|From:||Francisco Olarte <folarte(at)peoplecall(dot)com>|
|To:||Hans Buschmann <buschmann(at)nidsa(dot)net>|
|Cc:||"David G(dot) Johnston" <david(dot)g(dot)johnston(at)gmail(dot)com>, PostgreSQL mailing lists <pgsql-bugs(at)lists(dot)postgresql(dot)org>|
|Subject:||Re: BUG #16300: Text line order corruption with COPY command|
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On Fri, Mar 13, 2020 at 10:05 AM Hans Buschmann <buschmann(at)nidsa(dot)net> wrote:
> When looking into the documentation I find under SQL COPY command:
> "If a column list is specified, COPY TO copies only the data in the specified columns to the file.
> For COPY FROM, each field in the file is inserted, in order, into the specified column.
> Table columns not specified in the COPY FROM column list will receive their default values. "
> So I expected the insertion in order as said above.
And the column order ( which is what you have quoted here ) is
preserved ( easily, since you only have one).
> In my opinion it is essential to preserve the order of textfile input in COPY FROM. This also holds true when copying from another source like a program, where often it is not practicable to add an orderable column on input.
You are talking about ROW order. This have been discussed countless
time for all sort of sql databases. SQL TABLES are SETS of TUPLES
(rows), without order.
> Not preserving (and rendering on a select) the order makes the COPY FROM mostly unusable for cases where the order must be preserved. (Think of XML, JSON, Source code, Log files, Disassembly etc.).
I think you are not using SQL correctly. When you put "files" into the
database ( XML, JSON, Source Code, Disassembly above), the correct
behaviour is normally to put each file in a single field in a single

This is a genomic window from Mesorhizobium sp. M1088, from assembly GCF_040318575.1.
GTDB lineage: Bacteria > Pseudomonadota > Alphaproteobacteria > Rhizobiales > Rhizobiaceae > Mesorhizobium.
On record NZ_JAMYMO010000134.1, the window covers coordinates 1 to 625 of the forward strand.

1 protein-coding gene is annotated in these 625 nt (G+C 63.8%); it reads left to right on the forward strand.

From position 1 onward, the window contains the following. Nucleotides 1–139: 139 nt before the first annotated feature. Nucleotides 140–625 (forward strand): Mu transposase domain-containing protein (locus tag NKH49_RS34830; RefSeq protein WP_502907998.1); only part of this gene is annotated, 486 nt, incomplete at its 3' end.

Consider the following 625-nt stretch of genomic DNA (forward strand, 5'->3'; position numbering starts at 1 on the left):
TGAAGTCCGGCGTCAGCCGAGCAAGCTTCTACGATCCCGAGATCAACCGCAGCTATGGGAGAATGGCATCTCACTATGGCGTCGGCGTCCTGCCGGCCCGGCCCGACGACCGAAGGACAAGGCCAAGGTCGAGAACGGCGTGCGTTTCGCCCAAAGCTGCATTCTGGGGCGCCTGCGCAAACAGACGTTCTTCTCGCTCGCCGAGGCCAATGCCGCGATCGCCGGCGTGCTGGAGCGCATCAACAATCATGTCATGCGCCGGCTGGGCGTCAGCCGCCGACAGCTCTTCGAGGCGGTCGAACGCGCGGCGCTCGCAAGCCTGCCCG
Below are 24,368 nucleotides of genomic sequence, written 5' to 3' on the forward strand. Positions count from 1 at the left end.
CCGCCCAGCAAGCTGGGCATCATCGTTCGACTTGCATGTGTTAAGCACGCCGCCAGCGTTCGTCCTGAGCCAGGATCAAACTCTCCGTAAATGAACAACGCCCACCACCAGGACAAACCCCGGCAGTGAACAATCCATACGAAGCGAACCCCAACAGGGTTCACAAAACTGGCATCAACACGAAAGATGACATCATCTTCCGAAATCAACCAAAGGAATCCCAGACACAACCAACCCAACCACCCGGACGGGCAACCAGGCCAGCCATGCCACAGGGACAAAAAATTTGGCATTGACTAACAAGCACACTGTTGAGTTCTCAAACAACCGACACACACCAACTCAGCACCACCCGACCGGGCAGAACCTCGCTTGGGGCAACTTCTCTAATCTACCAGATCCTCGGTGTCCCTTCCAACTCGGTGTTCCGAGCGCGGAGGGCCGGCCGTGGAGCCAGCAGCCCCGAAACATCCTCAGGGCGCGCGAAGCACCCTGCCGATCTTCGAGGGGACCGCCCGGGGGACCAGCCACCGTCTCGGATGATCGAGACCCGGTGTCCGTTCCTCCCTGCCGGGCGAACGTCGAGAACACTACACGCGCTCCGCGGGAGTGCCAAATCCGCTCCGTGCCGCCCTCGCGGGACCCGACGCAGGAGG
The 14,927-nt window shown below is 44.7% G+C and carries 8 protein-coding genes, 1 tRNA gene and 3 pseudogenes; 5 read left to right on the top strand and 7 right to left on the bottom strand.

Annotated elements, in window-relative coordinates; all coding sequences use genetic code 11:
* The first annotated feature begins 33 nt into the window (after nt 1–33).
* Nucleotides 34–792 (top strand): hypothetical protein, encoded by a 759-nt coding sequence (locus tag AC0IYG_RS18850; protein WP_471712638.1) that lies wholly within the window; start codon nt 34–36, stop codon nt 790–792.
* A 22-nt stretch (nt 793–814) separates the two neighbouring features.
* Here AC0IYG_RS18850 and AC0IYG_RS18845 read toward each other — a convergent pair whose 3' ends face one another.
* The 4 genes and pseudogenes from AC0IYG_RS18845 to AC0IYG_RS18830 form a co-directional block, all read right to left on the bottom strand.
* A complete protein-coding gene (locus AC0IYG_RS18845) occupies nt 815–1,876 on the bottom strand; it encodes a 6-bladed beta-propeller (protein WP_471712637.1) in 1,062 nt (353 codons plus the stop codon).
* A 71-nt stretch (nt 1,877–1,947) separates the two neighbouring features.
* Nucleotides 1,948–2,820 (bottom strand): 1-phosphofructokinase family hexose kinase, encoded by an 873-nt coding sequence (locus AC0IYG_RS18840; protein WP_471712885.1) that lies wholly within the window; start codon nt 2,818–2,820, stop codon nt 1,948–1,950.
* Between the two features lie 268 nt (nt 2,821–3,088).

row. For Log files the thing is different. I normally do not want to
preserve import order on these, I send an explicit order, typically by
the timestamp for similar field, when reading, so that even if I
import the weekend files in sunday-saturday order I get them right,
and I can mix logs from several sources and see them ordered ( that's
why I import them when I (rarely) do ).
If you want to model TEXT files as a table of lines you need to use a
line number of similar thing, and then you have to deal with several
problems ( in your XML example, I can delete some clines in the midle
of your xml, you cannot detect it. If I preserve insertion order and
want to INSERT a line in the middle of the document, how do O do it?
). Having a text file is generally bad idea.
> The size of such kind of files can it make also impractible to take the mentioned circumventing methods you provided.
Putting big text files in the database is not generally a good idea.
The only thing you can do with those is read the lines sequentally,
the plain file excels at this.
> I have not inspected the resulting tuple orders on the physical file.
> I will try to nail down the first occurence of the disordering during the import by comparing import and export.
You can do these, but it will be useless. Tuples can move, actually
they only do as a result of some operations, but nothing guarantees
they are not going to do it on their own for some reason in the
future. AFAIK, except for updates, they do not move, and I think
vacuum full preserves ordering, but nothing guarantees you postgres 42
is not going to gain a "repack" function which moves tuples to
increase the fill factor in the first pages of the files destroying
You do not have a command to ask an sql database for the tuples in
insertion order, orderless select just mean any order. Even if they
were ordered in the file you could have something like this:
- Connection 1 ask for all the lines of a fairly huge table ( much
bigger than caches), the engine is free to return them in any order so
it peeks the easier, file order, and starts returning them.
- When c1 is 20% into the job, c2 ask for the same rows. Engine
notices c1 is already doing the same and starts sending the rows from
20-100% of the file to both connections.
- c1 gets all of them, engine rereads rows in the 0-20% range and
sends them to c2. Huge win, only 120% of data read, instead of 200% (
remember the "much bigger than cache" note ) ( engine could have
stopped c1 and reread 0-20% to let them sync, but we will have a very
unhappy c1 them ).
I'm not saying postgres does this, but one of the reason sql language
does not impose any unrequested order is to let it do it.
> My concern also goes to pg_dump and friends, which could change such not natural orderable tables through pg_dump/pg_restore.
There is not such thing as a natural orderable table. Number them or
you are in for a lot of pain. Or use some kind of database built for
text line processing, not a relational one.
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